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View Full Version : Water on Mars! APOD image gives irrefutable proof



kucharek
2005-Apr-01, 09:04 AM
http://antwrp.gsfc.nasa.gov/apod/ap050401.html

Hazzard
2005-Apr-01, 09:21 AM
Funny.......hrm...

frogesque
2005-Apr-01, 09:52 AM
:lol: #4

lyford
2005-Apr-01, 03:52 PM
I fell for it - it takes several cups of coffee before I realize what day it is. #-o
(I'm not a good person to have on the morning shift at the reactor...)

Tman
2005-Apr-01, 04:27 PM
Hi Lyford, you get my deepest sympathy :D

I got my trauma today here: http://www.unmannedspaceflight.com/index.php?showtopic=821&st=0 :evil:

:lol:

lyford
2005-Apr-01, 05:47 PM
Hi Lyford, you get my deepest sympathy :D

I got my trauma today here: http://www.unmannedspaceflight.com/index.php?showtopic=821&st=0 :evil:

:lol:

Yes, that is a good one too!

Though my skeptical alarms should have gone off when kucharek used the word "irrefutable" in the thread name.... that's a clue word :D

moxy1
2005-Apr-02, 03:22 PM
http://pic13.picturetrail.com/VOL468/2247398/4395001/54962392.jpg

all kidding aside. This is an interesting image from MOC.

MythozDog
2005-May-06, 09:47 PM
http://pic13.picturetrail.com/VOL468/2247398/4395001/54962392.jpg

all kidding aside. This is an interesting image from MOC.

I have a question( probably a stupid one) about some ESA pics that look like standing water?

Those hi-res pictures from the ESA series, I think, look like deep water blue holes, maybe like something you would see in connection with thermal vents. I know that standing water on Mars would be a hard sell but zooming in on the edges of these pics surely looks like shore lines or waters edge markings. Is there a way that thermal vents could keep pools of water, hot enough to prevent freezing yet show no clouding or water vapor in the area. Would it evaporate fast enough to dissipate without evidence? Any thoughts on that :-?

MythozDog
2005-May-07, 08:16 PM
Moxy1, I Sent you a PM but not sure it went through. Let me know if you get it! :) Thanks! MD

MythozDog
2005-May-07, 08:57 PM
This was the image that looks so much like standing water. You can almost see the shore line. Zooming in on the hi-res image of this pic is quite interesting. http://www.esa.int/export/images/ob_22_reull_v,1.jpg

Gullible Jones
2005-May-07, 09:53 PM
You sure that isn't false-color?

MythozDog
2005-May-07, 11:48 PM
ESA would have to answer that. I'm not sure?

Wolverine
2005-May-08, 12:59 AM
Reull Vallis - HRSC image 15 January 2004
This picture was taken by the High Resolution Stereo Camera (HRSC) onboard ESA's Mars Express orbiter, in colour and 3D, in orbit 18 on 15 January 2004 from a height of 273 km. The location is east of the Hellas basin at 41° South and 101° East. The area is 100 km across, with a resolution of 12 m per pixel, and shows a channel (Reull Vallis) once formed by flowing water. The landscape is seen in a vertical view, North is at the top.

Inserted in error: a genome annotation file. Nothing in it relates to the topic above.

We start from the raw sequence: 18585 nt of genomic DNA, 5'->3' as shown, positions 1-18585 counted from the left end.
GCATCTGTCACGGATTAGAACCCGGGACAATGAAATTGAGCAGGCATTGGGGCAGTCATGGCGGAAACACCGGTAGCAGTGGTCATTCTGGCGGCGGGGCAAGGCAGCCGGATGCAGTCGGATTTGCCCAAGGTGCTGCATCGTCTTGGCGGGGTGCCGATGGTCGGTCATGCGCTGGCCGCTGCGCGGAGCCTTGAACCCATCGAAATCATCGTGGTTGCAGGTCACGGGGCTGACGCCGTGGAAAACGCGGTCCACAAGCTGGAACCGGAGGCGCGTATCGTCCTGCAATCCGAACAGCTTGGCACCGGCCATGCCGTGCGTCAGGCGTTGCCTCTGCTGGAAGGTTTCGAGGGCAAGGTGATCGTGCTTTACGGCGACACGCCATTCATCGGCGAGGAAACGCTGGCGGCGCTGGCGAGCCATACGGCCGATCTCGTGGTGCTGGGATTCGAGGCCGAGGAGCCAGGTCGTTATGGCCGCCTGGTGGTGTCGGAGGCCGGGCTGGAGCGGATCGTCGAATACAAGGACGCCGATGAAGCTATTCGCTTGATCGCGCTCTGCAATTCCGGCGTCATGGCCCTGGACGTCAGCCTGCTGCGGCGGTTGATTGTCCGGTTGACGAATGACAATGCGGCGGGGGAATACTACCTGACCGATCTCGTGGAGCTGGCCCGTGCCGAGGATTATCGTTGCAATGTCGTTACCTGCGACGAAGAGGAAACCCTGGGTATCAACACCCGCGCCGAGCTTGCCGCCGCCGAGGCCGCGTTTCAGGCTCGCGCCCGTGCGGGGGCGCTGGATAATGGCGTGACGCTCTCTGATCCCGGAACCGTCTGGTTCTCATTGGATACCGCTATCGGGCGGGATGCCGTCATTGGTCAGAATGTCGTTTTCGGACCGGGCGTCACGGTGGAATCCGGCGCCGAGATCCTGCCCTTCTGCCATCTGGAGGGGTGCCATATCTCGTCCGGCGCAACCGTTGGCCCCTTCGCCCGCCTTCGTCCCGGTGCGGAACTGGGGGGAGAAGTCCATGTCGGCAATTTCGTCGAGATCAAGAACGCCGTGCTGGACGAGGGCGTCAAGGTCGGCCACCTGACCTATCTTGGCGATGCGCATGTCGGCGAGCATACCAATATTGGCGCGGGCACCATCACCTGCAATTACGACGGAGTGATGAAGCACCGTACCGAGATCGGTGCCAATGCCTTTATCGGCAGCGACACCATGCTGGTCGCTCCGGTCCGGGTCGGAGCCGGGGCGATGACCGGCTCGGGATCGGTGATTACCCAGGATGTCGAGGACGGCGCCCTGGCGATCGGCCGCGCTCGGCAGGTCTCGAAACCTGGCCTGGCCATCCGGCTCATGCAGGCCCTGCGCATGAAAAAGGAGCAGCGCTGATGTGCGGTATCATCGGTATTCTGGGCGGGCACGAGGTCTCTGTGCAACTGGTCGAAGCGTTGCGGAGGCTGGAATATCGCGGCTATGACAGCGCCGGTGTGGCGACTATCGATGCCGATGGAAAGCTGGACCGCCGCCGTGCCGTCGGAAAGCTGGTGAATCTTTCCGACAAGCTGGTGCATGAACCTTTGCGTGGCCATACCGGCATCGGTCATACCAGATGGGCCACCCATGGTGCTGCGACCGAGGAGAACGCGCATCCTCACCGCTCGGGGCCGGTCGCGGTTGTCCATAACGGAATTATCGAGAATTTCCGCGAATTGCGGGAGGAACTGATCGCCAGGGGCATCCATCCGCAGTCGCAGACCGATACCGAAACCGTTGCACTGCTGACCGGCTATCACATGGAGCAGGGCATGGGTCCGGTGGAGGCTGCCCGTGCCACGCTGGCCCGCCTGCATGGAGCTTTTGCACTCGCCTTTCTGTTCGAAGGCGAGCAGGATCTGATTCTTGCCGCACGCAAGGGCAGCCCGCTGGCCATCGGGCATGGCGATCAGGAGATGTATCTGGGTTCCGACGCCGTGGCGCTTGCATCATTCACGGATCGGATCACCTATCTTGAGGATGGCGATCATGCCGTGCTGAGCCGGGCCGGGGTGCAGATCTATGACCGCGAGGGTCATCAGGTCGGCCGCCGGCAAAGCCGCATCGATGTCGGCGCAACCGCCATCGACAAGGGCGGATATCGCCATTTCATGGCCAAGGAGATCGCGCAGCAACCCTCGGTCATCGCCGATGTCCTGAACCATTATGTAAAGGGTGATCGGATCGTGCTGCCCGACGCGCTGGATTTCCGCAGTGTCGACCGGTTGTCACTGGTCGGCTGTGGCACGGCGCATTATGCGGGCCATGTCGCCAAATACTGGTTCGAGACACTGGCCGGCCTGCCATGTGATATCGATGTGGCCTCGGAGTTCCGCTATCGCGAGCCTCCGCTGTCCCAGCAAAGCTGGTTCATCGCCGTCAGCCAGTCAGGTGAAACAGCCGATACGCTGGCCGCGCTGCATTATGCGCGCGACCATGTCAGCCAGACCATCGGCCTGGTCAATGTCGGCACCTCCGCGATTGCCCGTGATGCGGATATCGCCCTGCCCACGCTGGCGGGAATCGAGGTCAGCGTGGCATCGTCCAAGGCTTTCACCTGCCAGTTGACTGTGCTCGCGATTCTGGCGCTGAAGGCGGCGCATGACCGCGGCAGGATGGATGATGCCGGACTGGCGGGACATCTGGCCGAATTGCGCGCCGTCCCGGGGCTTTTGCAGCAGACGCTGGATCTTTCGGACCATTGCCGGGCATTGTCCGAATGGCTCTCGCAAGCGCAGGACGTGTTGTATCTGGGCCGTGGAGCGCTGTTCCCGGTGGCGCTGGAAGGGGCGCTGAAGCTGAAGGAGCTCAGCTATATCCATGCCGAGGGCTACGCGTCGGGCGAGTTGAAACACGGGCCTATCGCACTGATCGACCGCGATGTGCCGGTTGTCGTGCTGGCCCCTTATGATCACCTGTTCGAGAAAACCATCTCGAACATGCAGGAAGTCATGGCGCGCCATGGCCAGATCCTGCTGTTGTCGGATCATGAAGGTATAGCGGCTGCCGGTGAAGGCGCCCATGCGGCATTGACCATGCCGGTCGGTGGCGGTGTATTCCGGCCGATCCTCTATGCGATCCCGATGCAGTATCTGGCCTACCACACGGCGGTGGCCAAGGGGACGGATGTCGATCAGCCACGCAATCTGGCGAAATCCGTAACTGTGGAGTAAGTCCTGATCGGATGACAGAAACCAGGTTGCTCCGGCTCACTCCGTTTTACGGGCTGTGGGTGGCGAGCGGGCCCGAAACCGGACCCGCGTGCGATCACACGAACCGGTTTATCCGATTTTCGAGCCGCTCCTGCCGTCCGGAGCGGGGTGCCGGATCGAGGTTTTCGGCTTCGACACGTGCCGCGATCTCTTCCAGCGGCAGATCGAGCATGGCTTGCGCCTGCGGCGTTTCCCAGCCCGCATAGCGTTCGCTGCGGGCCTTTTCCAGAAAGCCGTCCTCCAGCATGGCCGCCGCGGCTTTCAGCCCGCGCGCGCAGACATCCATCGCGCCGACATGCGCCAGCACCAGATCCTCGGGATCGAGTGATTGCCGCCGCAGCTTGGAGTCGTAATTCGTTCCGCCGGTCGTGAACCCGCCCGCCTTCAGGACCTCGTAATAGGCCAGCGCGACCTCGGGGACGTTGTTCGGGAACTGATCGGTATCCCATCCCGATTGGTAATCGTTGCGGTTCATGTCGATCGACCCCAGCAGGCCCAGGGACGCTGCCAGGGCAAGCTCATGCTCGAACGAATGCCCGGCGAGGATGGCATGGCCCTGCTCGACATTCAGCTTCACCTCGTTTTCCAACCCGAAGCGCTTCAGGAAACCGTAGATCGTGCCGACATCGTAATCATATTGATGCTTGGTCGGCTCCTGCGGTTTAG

Hi-res (http://www.esa.int/externals/images/ob_22_reull_v.jpg)

See related SpaceDaily (http://www.spacedaily.com/news/marsexpress-04zn.html) article for more.

MythozDog
2005-May-08, 03:32 PM
Thanks for the additional information Wolverine. Although, it said that the image had been reduced for the internet, it didn't mention any color modification? What would create such a dark blue depth of color? Other areas of depth around the planet may be in shadow but these pics seem to be different?

Tranquility
2005-May-08, 03:55 PM
http://pic13.picturetrail.com/VOL468/2247398/4395001/54962392.jpg

all kidding aside. This is an interesting image from MOC.

Is it just me or does this picture look too much like a segment of a torn leather couch?

MythozDog
2005-May-08, 04:40 PM
Looks like the vinyl top on my old GTO! :)


If this is a Mars pic though, it looks pretty interesting!

Wolverine
2005-May-08, 08:05 PM
Thanks for the additional information Wolverine. Although, it said that the image had been reduced for the internet, it didn't mention any color modification? What would create such a dark blue depth of color? Other areas of depth around the planet may be in shadow but these pics seem to be different?

Have you "had time" to read the Hoagland debunking (http://www.badastronomy.com/bad/misc/hoagland/index.html) yet? The following two sections thereof contain excellent information about color issues as well as links to additional materials:

What Color is Mars? (http://www.badastronomy.com/bad/misc/hoagland/mars_colors.html)
The Green Planet? (http://www.badastronomy.com/bad/misc/hoagland/green_mars.html)

Further, there's a heap of info on ESA's Mars Express pages you may examine. For example, from here (http://www.esa.int/SPECIALS/Mars_Express/SEMJBQXLDMD_0.html):


Are the colour photographs processed?

Yes, the images have been processed but that is quite normal. We are not taking colour photographs, we have to combine the different colour channels which requires processing time. Each of the four colour channels operate with a filter of different wavelength (red, green, blue and infrared) and produce data sets which have to be combined and calculated on to a digital elevation model.

The colour channels are absolutely real, but they do not reflect the true colour as we would see it with our eyes. These views can be obtained by processing the data, which does not mean ‘faking’ the colours, but fitting them to standard spectral curves which we know. We adjust the obtained colour image data to a standard spectral curve derived from Earth-based observations in terms of wavelength and intensity.

If we have dust, haze or other atmospheric conditions, various wavelengths get partially filtered. Obviously, images get more blurry and some colours become more dominant. Sun-exposed slopes reflect or absorb light in a different way to dark slopes or dark material (such as dark spots of possible sediments seen in some images).